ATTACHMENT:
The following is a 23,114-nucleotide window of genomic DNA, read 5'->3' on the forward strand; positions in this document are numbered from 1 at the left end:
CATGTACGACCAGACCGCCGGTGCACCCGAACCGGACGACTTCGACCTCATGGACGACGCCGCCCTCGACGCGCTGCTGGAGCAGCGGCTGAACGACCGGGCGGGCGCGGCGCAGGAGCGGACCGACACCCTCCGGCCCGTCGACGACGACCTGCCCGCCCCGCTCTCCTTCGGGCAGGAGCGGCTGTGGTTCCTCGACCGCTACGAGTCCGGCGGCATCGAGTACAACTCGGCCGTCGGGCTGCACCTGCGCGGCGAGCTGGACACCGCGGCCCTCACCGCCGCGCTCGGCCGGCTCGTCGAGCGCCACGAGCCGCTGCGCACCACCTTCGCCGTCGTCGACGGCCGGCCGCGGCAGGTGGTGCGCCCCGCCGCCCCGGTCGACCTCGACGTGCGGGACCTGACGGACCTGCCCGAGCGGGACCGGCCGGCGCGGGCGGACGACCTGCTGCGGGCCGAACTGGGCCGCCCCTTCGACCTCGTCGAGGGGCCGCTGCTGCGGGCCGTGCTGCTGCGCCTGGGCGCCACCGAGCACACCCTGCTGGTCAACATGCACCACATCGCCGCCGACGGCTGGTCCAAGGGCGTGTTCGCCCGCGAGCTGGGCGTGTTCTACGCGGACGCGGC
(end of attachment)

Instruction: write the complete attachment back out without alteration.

The following is a 23,114-nucleotide window of genomic DNA, read 5'->3' on the forward strand; positions in this document are numbered from 1 at the left end:
CATGTACGACCAGACCGCCGGTGCACCCGAACCGGACGACTTCGACCTCATGGACGACGCCGCCCTCGACGCGCTGCTGGAGCAGCGGCTGAACGACCGGGCGGGCGCGGCGCAGGAGCGGACCGACACCCTCCGGCCCGTCGACGACGACCTGCCCGCCCCGCTCTCCTTCGGGCAGGAGCGGCTGTGGTTCCTCGACCGCTACGAGTCCGGCGGCATCGAGTACAACTCGGCCGTCGGGCTGCACCTGCGCGGCGAGCTGGACACCGCGGCCCTCACCGCCGCGCTCGGCCGGCTCGTCGAGCGCCACGAGCCGCTGCGCACCACCTTCGCCGTCGTCGACGGCCGGCCGCGGCAGGTGGTGCGCCCCGCCGCCCCGGTCGACCTCGACGTGCGGGACCTGACGGACCTGCCCGAGCGGGACCGGCCGGCGCGGGCGGACGACCTGCTGCGGGCCGAACTGGGCCGCCCCTTCGACCTCGTCGAGGGGCCGCTGCTGCGGGCCGTGCTGCTGCGCCTGGGCGCCACCGAGCACACCCTGCTGGTCAACATGCACCACATCGCCGCCGACGGCTGGTCCAAGGGCGTGTTCGCCCGCGAGCTGGGCGTGTTCTACGCGGACGCGGC